Friday, November 25, 2011

Analytics in Financial Services

The financial industry usually thinks of analytics in terms of models, pricing and risk metrics. However, at last week's Hedge Fund Conference in Singapore, people were talking about more strategic applications.

Transaction Cost Analysis
Funds are becoming increasingly interested in the difference in price between the moment the manager makes a decision to trade and the actual price at time of execution. Part of the difference will be commission, taxes and the like but part is also due to movements in the market in the time taken to trade. This slippage has a direct impact on the performance of the fund.

Funds can use this information to select a preferred broker and to also negotiate fees with brokers. As the markets continue to look uninspiring, this type of analysis could become increasingly useful for the investment industry.

Counterparty Analytics (2nd order and greater)
Funds already undertake counterparty risk analysis to ensure they are not overly exposed to one particular entity. However, each entity is, of course, exposed to other entities itself. Investors are keen for a way to examine data to understand their true exposure to a counterparty. Somewhat like Six Degrees of Kevin Bacon.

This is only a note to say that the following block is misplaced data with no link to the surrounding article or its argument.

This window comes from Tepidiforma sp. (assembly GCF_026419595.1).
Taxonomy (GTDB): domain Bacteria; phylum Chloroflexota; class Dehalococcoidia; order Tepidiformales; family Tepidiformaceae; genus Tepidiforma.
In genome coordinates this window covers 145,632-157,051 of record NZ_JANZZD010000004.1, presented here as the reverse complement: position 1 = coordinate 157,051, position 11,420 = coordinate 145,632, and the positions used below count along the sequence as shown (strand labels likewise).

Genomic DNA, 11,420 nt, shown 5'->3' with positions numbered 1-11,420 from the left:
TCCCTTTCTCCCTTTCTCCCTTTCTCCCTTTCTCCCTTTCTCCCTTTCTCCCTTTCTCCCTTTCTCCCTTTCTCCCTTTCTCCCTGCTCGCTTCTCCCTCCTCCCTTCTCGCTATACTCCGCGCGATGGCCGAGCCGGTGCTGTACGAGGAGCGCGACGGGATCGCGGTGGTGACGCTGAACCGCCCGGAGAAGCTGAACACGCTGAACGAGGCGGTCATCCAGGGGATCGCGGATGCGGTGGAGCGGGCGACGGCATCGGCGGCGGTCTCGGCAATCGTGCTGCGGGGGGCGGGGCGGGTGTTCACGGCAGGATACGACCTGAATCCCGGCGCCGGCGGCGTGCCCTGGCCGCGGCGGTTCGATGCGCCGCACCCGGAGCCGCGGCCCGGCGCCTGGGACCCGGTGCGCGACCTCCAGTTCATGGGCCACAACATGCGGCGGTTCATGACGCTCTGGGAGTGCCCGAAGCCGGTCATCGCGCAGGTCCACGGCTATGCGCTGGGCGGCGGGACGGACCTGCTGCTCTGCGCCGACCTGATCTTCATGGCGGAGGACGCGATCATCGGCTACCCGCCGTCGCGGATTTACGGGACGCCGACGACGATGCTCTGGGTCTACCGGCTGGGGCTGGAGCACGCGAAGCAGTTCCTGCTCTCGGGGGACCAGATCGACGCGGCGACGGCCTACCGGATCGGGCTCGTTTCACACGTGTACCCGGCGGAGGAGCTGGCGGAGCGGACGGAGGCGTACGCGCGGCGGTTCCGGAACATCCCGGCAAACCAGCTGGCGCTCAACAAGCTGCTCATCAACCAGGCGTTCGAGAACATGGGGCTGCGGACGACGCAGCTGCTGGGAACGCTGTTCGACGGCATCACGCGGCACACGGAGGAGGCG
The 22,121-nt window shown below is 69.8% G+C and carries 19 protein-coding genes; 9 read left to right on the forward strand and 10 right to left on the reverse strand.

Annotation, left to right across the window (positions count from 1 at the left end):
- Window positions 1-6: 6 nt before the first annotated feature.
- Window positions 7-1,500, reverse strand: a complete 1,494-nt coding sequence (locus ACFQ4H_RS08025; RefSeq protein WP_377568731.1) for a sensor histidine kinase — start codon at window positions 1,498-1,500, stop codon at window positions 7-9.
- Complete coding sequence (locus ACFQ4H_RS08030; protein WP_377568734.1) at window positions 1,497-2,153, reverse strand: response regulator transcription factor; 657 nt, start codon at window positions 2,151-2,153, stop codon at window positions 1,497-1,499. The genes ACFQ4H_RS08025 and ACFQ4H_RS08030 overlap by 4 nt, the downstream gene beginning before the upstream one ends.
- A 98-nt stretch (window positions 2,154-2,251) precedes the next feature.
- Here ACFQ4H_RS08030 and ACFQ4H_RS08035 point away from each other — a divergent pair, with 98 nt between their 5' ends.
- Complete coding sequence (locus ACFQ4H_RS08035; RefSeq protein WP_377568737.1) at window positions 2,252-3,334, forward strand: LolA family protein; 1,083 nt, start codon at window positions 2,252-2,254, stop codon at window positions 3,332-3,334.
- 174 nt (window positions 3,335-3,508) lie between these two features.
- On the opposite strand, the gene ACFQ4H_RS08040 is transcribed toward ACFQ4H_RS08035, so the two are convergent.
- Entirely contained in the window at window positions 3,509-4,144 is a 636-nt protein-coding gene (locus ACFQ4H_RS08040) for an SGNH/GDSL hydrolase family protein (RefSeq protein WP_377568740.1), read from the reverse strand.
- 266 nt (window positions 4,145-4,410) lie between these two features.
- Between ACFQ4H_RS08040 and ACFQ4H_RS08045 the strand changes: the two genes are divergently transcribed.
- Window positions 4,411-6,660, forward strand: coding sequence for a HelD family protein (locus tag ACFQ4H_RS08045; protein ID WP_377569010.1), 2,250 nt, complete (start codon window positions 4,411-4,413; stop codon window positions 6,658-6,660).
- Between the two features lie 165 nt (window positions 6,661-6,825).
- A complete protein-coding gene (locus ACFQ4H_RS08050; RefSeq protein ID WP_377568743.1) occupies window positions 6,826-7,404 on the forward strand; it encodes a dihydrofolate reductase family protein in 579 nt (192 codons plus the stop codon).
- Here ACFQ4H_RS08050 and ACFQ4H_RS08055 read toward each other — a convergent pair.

For example, if Investor ABC holds bonds issued by companies DEF and GHI, but DEF also holds bonds issued by company GHI, then ABC's exposure to GHI may be more than they expect.

This, of course, is not limited solely to financial services or counter parties. Companies across the board might have unwitting exposure to all sorts of counter parties, industries, commodities, currencies and so on.

The finance industry has always led the way in Analytics, due to its spending power, culture and human capital. We'll see analytics like this play an increasingly larger role as the double-dip continues to dominate the headlines.

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